I'm one of 5 volunteers currently based in Abu Dis for 3 months as part of the EVS (European Voluntary Service) scheme. So far, there has been 4 volunteers who made up the 1st group of EVS volunteers - they are now back in the UK. The project lasts for 2 years and is funded (partly- we also need the financial support of people like you who read this blog!) by the European Commission. Over this time, the aim is to develop and strengthen friendship links between schools in Abu Dis and schools in Camden, London in order to raise awareness about the human rights situation in Palestine as well as furthering cross-cultural understanding of both Palestinian and British society.
This particular blog is to connect the students at Al-Quds University with universities in London. English conversation classes are held for English students at the university and also welcomes those who have an intermediate to advanced level of English.
Today we talked about university in Palestine and comparisons with universities in England. One of the things that came out was the fact the students pay a lot of money for their fees but they feel that often it doesn't help to secure a job when they finish their degree. Due to the occupation employment opportunities relating to your studies can be difficult to find.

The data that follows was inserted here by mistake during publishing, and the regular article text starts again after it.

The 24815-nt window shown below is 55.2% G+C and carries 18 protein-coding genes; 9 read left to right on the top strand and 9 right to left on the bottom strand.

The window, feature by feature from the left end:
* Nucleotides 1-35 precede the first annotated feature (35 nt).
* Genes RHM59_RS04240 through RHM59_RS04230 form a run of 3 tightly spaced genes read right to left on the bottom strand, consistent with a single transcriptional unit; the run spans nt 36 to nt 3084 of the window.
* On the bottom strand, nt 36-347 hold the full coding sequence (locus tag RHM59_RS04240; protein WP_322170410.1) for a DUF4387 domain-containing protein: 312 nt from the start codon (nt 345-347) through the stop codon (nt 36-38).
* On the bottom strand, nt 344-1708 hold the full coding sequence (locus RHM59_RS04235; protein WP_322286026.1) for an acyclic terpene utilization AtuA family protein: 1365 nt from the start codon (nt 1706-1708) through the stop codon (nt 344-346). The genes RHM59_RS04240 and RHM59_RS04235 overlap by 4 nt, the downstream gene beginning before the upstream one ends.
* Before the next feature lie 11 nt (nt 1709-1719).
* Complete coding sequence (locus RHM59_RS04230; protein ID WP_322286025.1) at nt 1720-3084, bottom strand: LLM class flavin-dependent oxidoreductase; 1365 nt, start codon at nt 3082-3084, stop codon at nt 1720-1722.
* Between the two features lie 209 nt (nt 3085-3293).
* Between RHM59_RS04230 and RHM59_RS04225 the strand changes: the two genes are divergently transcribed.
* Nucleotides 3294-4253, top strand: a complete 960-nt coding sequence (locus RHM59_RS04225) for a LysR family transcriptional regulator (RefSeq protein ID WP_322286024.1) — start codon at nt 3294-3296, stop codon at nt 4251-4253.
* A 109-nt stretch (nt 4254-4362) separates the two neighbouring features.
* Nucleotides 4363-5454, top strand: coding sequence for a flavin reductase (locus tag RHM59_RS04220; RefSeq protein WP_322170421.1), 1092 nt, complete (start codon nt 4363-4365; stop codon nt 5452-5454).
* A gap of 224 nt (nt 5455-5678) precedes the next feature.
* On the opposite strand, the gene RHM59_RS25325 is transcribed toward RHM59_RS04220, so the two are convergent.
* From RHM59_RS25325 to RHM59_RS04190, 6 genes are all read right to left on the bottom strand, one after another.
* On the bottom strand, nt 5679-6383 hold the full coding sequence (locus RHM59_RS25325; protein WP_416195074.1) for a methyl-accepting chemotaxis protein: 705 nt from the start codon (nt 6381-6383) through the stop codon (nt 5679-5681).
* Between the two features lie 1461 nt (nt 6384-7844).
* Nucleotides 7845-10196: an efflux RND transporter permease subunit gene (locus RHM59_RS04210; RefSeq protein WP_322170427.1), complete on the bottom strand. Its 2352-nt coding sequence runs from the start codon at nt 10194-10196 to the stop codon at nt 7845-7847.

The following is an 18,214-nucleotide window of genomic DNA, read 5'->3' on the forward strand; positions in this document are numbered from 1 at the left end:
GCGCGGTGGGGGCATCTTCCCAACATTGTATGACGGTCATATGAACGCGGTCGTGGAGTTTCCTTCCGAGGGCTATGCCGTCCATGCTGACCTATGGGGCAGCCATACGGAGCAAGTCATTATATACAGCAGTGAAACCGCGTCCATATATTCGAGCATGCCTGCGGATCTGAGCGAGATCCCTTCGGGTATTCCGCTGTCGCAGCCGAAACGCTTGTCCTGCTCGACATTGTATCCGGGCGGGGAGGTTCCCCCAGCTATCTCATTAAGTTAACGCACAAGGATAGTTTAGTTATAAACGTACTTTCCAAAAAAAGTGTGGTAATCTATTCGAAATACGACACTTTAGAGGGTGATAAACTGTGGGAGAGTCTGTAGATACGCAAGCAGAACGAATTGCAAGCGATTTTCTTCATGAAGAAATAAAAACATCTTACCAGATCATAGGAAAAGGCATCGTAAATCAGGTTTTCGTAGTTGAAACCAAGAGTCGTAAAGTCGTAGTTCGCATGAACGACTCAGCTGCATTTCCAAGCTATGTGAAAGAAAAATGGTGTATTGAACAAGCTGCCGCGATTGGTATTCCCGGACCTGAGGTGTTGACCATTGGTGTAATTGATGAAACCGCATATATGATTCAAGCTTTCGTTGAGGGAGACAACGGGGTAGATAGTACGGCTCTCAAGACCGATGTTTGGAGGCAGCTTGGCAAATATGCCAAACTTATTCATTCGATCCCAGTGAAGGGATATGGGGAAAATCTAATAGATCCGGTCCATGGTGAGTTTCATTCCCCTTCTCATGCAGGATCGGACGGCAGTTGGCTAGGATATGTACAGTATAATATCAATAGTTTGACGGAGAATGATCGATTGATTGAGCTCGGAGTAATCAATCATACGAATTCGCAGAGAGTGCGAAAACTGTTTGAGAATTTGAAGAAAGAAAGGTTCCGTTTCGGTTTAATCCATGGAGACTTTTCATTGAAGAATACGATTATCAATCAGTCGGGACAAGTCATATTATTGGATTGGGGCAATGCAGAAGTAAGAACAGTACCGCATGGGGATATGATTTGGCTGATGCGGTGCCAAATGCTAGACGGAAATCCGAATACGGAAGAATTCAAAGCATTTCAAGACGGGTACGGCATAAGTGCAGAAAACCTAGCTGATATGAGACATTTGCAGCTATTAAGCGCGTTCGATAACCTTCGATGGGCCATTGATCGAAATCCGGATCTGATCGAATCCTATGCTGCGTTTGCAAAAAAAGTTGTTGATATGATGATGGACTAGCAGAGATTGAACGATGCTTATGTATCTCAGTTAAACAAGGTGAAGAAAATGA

They also stressed the importance of doing well in your 'Towjeehee' the final school exams for Palestinians. If you do extremely well (over 80%) you can choose any university, in this regard it is similar to the English higher education system. However, if you don't perform well in your Towjeehee exams there are no 2nd chances.
One of the guys told me that his friend left to study Medicine abroad in Germany. He succeeded in his degree but when he came back to Palestine he was told by the Palestinian Authority (PA) that he could not practice here because his Towjeehee grade was not high enough! I was surprised by this, but one of the women supported the decision saying that she didn't think he would make a good doctor because he didn't do well in his Towjeehee.
Palestinians often use the cliched metaphor of being 'between a rock and hard place'. The occupation represents the rock, maintaining some sort of miserable consistency, while the PA is the hard place that attempts to manage and administer services in highly bureaucratic, and some argue corrupt, ways.